CBD in Ancient Egypt

CBD in Ancient Egypt

CBD is often seen as a new phenomenon. It has exploded in popularity in the last decade, with the increasing cultural acceptance of its parent plant. We will see that CBD has in fact used by one of the oldest civilisations on the planet – The ancient Egyptians.

Cannabidiol – Not a Modern Cure-all

CBD stands for cannabidiol. It is a phytochemical – a natural compound produced by a plant. In this case, the plant it comes from is Cannabis sativa – commonly known as simply cannabis, or hemp.

CBD was first isolated by two chemists in the US during the Second World War. Nothing more was done until in 1963 Raphael Mechoulam and his research group discovered the shape and formula of CBD, working at the Hebrew University in Jerusalem. This team would go on to discover many of the pharmacological benefits of cannabidiol.

CBD brings about a range of effects in the human body: it is being used in Canada and Sweden to treat pain from Multiple Sclerosis (MS), while private citizens the world over are using it for anxiety, depression, chronic pain, arthritis and more conditions.

Ancient Origins

CBD exists in high concentrations in the hemp plant. These plants are cultivated by humans for nutritious seeds and edible oil. The fibres make string, ropes, and clothing among other things.

Hemp was used as a medicine at least as early as 2500 BC in the Netherlands. The grave of a Neolithic farmer was found from this period, with a lot of fossilized pollen: 90% cannabis, and 10% meadowsweet – Filipendula ulmaria. Due to both plants being medicinal in different ways, it is thought that this person was very ill at the time of death.

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Before farming was even discovered, hemp was eaten by humans, as shown by remains in China from almost 10,000 years ago. Other examples of past uses of cannabis medicine include the ancient Greeks using it for their horses, while in India and China, ancient medical texts prescribe it for a range of mental and physical disorders.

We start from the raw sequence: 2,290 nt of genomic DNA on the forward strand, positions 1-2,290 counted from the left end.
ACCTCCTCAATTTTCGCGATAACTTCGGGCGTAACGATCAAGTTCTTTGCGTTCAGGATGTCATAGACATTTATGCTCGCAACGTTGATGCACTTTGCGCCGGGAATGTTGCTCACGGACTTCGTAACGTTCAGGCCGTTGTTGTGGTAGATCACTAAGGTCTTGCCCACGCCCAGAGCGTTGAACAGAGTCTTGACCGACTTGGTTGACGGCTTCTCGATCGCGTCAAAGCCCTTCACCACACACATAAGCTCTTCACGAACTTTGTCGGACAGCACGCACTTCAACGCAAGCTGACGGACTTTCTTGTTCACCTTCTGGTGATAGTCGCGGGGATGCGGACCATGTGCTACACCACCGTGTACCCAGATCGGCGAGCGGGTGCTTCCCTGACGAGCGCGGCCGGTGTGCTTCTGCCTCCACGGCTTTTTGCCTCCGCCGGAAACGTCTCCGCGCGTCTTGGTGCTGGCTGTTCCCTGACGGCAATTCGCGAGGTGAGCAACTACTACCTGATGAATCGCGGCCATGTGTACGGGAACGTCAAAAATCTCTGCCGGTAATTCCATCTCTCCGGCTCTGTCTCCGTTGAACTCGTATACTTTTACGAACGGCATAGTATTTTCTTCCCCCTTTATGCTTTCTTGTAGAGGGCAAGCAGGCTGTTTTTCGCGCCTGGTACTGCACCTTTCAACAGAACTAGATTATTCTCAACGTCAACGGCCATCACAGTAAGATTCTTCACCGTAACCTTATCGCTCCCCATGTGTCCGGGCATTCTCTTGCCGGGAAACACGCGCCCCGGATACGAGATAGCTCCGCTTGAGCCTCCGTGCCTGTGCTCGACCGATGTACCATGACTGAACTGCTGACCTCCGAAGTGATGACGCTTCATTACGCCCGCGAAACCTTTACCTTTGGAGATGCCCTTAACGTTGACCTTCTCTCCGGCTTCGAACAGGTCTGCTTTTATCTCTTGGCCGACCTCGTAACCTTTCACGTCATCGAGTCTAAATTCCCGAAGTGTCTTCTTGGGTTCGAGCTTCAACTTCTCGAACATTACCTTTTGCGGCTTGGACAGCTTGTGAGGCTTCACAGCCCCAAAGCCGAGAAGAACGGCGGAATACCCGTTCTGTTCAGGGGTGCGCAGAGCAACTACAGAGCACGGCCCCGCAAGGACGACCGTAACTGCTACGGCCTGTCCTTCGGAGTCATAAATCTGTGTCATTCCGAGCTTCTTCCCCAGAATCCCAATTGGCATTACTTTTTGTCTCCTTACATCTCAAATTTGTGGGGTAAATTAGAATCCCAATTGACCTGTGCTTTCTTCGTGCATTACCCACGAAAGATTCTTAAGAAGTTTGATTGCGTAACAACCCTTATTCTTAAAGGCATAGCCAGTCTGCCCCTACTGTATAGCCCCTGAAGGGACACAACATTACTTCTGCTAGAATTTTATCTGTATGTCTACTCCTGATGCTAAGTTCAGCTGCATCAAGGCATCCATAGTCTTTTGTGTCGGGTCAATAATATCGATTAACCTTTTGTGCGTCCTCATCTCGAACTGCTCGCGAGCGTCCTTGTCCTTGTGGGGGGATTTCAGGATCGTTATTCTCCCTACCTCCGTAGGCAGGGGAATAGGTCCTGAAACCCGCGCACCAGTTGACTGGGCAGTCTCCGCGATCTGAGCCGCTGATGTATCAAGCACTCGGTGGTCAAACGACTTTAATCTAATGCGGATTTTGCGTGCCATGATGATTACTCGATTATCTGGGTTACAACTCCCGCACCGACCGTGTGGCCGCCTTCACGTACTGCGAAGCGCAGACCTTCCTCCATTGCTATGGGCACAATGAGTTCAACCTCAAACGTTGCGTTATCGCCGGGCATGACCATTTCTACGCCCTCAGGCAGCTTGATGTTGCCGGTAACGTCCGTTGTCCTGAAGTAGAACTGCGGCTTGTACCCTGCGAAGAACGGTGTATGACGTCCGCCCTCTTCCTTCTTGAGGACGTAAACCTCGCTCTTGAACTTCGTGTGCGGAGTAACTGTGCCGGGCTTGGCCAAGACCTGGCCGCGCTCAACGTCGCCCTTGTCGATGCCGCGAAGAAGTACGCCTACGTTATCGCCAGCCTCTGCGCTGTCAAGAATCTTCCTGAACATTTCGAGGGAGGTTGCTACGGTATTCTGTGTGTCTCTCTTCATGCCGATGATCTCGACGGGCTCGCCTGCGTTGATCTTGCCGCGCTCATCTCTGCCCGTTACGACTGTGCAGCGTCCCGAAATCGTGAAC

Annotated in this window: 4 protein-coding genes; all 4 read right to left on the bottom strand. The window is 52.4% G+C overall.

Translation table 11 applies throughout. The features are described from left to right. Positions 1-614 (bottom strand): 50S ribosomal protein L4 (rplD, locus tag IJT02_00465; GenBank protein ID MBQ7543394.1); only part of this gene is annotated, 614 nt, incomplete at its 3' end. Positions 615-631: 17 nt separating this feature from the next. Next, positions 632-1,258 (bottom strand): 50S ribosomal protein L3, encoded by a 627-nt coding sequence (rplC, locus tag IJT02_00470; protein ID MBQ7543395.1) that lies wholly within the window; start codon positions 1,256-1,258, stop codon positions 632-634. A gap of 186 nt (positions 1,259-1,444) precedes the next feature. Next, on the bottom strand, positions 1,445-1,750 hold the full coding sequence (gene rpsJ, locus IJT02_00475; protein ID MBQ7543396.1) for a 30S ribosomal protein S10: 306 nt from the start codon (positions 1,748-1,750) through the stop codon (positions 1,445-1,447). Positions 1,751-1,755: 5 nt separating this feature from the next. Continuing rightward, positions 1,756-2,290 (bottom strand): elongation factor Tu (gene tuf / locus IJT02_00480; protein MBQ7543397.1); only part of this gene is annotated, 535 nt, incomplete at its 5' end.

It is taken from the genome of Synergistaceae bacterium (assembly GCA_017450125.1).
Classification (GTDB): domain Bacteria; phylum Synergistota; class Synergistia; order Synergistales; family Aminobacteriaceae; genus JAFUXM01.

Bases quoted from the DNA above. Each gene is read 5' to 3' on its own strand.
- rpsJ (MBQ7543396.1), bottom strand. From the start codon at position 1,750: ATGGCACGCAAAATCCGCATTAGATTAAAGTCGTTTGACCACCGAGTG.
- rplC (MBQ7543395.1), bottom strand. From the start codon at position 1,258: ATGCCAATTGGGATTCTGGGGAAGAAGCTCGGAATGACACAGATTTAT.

The Medicated Mummy

Asru was an ancient Egyptian priestess who lived around 2700 years ago. She is thought to have lived to at least 60 years old. This is far beyond the life expectancy of anybody, anywhere in the world at that time in history.

The initial study of her mummified body found dozens of health problems: chronic coughing, osteoarthritis, flatworms, threadworms, diabetes, and septic arthritis were just a few of the illnesses Asru suffered from.

With this data, it was initially assumed that Asru suffered greatly in the final years of her life. However, with the recent discovery of medical texts seem to suggest that the ancient Egyptians had a greater knowledge of medicine and the human body than we knew. Along with this, a huge number of medicinal herbs and minerals were found in the sarcophagus (coffin). These perfectly matched her symptoms.

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As well as copper and honey to halt infections, researchers found carob, pomegranate, and turpentine to expel worms, barley water, acacia gum and juniper for diabetes, and celery seed as an anti-inflammatory. Many other medicines appeared in Asru’s grave, along with cannabis for treating hemorrhoids!

Besides the documents and plant remains found with Asru, other Egyptian herbal texts reference cannabis as a medicinal plant for many ailments. The “Ebers Papyrus’ is the oldest complete medical textbook in existence and mentions cannabis as a treatment for ingrown toenails and inflammation. It dates from 1500 BC. At least four other Egyptian texts, ranging from 1300-1700 BC, also reference this plant.

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A Future For Cannabis in Egypt?

In the early 1800s, Napoleon occupied Egypt for a number of years. As alcohol was unavailable in the country at the time, his soldiers used the local hashish. It was estimated by one of his officers that the majority of the male population of Egypt at the time used it. These soldiers are credited with bringing cannabis into the mainstream in Europe when they took supplies home with them.

Although cannabis-based products are currently illegal in Egypt, the long historical association with this useful plant means that it has remained a large part of the culture there.